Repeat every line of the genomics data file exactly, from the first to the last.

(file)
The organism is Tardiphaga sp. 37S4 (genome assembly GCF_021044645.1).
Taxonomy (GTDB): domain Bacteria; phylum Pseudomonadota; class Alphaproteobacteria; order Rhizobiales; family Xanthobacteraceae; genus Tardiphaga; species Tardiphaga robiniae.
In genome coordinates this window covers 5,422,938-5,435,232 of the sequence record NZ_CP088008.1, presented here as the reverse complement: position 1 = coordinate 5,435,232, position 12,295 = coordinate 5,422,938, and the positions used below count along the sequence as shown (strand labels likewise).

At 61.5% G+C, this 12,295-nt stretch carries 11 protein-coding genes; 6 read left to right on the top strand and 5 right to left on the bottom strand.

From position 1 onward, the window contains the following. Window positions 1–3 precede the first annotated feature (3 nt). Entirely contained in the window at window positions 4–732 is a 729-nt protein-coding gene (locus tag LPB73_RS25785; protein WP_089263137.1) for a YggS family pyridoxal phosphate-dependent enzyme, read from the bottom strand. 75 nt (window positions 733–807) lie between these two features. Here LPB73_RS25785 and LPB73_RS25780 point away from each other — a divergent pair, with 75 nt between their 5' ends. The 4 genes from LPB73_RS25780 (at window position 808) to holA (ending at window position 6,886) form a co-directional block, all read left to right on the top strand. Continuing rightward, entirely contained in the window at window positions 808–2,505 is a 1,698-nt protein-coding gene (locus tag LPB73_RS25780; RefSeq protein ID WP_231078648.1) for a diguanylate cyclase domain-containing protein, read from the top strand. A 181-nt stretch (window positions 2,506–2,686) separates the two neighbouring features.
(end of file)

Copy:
The organism is Tardiphaga sp. 37S4 (genome assembly GCF_021044645.1).
Taxonomy (GTDB): domain Bacteria; phylum Pseudomonadota; class Alphaproteobacteria; order Rhizobiales; family Xanthobacteraceae; genus Tardiphaga; species Tardiphaga robiniae.
In genome coordinates this window covers 5,422,938-5,435,232 of the sequence record NZ_CP088008.1, presented here as the reverse complement: position 1 = coordinate 5,435,232, position 12,295 = coordinate 5,422,938, and the positions used below count along the sequence as shown (strand labels likewise).

At 61.5% G+C, this 12,295-nt stretch carries 11 protein-coding genes; 6 read left to right on the top strand and 5 right to left on the bottom strand.

From position 1 onward, the window contains the following. Window positions 1–3 precede the first annotated feature (3 nt). Entirely contained in the window at window positions 4–732 is a 729-nt protein-coding gene (locus tag LPB73_RS25785; protein WP_089263137.1) for a YggS family pyridoxal phosphate-dependent enzyme, read from the bottom strand. 75 nt (window positions 733–807) lie between these two features. Here LPB73_RS25785 and LPB73_RS25780 point away from each other — a divergent pair, with 75 nt between their 5' ends. The 4 genes from LPB73_RS25780 (at window position 808) to holA (ending at window position 6,886) form a co-directional block, all read left to right on the top strand. Continuing rightward, entirely contained in the window at window positions 808–2,505 is a 1,698-nt protein-coding gene (locus tag LPB73_RS25780; RefSeq protein ID WP_231078648.1) for a diguanylate cyclase domain-containing protein, read from the top strand. A 181-nt stretch (window positions 2,506–2,686) separates the two neighbouring features.